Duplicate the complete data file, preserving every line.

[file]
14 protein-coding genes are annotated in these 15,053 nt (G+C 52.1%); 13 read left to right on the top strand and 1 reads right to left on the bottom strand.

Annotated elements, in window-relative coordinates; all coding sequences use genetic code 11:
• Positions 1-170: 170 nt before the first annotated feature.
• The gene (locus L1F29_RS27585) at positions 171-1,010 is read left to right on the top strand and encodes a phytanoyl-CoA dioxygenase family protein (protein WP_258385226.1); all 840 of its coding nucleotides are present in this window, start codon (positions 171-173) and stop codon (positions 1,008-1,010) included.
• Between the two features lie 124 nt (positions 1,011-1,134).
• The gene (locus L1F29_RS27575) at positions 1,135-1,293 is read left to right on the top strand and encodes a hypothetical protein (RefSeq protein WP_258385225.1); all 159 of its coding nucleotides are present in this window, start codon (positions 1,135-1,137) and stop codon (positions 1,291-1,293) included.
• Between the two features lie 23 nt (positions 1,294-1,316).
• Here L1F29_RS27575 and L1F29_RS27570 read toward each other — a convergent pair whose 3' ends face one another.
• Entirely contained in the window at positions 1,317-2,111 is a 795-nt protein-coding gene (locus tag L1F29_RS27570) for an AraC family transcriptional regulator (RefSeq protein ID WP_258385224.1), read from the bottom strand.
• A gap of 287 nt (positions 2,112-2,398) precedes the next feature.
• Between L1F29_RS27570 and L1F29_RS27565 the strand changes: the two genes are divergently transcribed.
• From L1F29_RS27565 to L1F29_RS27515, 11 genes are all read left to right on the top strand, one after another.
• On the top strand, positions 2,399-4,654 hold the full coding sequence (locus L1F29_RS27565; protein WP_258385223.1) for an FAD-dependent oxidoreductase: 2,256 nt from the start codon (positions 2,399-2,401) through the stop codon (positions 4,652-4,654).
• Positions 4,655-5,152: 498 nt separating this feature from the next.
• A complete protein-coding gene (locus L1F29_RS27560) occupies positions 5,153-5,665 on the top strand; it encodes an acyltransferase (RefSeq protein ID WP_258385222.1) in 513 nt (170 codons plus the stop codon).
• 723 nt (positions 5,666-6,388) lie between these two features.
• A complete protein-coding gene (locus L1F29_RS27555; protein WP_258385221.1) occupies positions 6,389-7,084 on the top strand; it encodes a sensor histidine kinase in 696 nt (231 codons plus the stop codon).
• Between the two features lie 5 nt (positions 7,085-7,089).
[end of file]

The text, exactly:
14 protein-coding genes are annotated in these 15,053 nt (G+C 52.1%); 13 read left to right on the top strand and 1 reads right to left on the bottom strand.

Annotated elements, in window-relative coordinates; all coding sequences use genetic code 11:
• Positions 1-170: 170 nt before the first annotated feature.
• The gene (locus L1F29_RS27585) at positions 171-1,010 is read left to right on the top strand and encodes a phytanoyl-CoA dioxygenase family protein (protein WP_258385226.1); all 840 of its coding nucleotides are present in this window, start codon (positions 171-173) and stop codon (positions 1,008-1,010) included.
• Between the two features lie 124 nt (positions 1,011-1,134).
• The gene (locus L1F29_RS27575) at positions 1,135-1,293 is read left to right on the top strand and encodes a hypothetical protein (RefSeq protein WP_258385225.1); all 159 of its coding nucleotides are present in this window, start codon (positions 1,135-1,137) and stop codon (positions 1,291-1,293) included.
• Between the two features lie 23 nt (positions 1,294-1,316).
• Here L1F29_RS27575 and L1F29_RS27570 read toward each other — a convergent pair whose 3' ends face one another.
• Entirely contained in the window at positions 1,317-2,111 is a 795-nt protein-coding gene (locus tag L1F29_RS27570) for an AraC family transcriptional regulator (RefSeq protein ID WP_258385224.1), read from the bottom strand.
• A gap of 287 nt (positions 2,112-2,398) precedes the next feature.
• Between L1F29_RS27570 and L1F29_RS27565 the strand changes: the two genes are divergently transcribed.
• From L1F29_RS27565 to L1F29_RS27515, 11 genes are all read left to right on the top strand, one after another.
• On the top strand, positions 2,399-4,654 hold the full coding sequence (locus L1F29_RS27565; protein WP_258385223.1) for an FAD-dependent oxidoreductase: 2,256 nt from the start codon (positions 2,399-2,401) through the stop codon (positions 4,652-4,654).
• Positions 4,655-5,152: 498 nt separating this feature from the next.
• A complete protein-coding gene (locus L1F29_RS27560) occupies positions 5,153-5,665 on the top strand; it encodes an acyltransferase (RefSeq protein ID WP_258385222.1) in 513 nt (170 codons plus the stop codon).
• 723 nt (positions 5,666-6,388) lie between these two features.
• A complete protein-coding gene (locus L1F29_RS27555; protein WP_258385221.1) occupies positions 6,389-7,084 on the top strand; it encodes a sensor histidine kinase in 696 nt (231 codons plus the stop codon).
• Between the two features lie 5 nt (positions 7,085-7,089).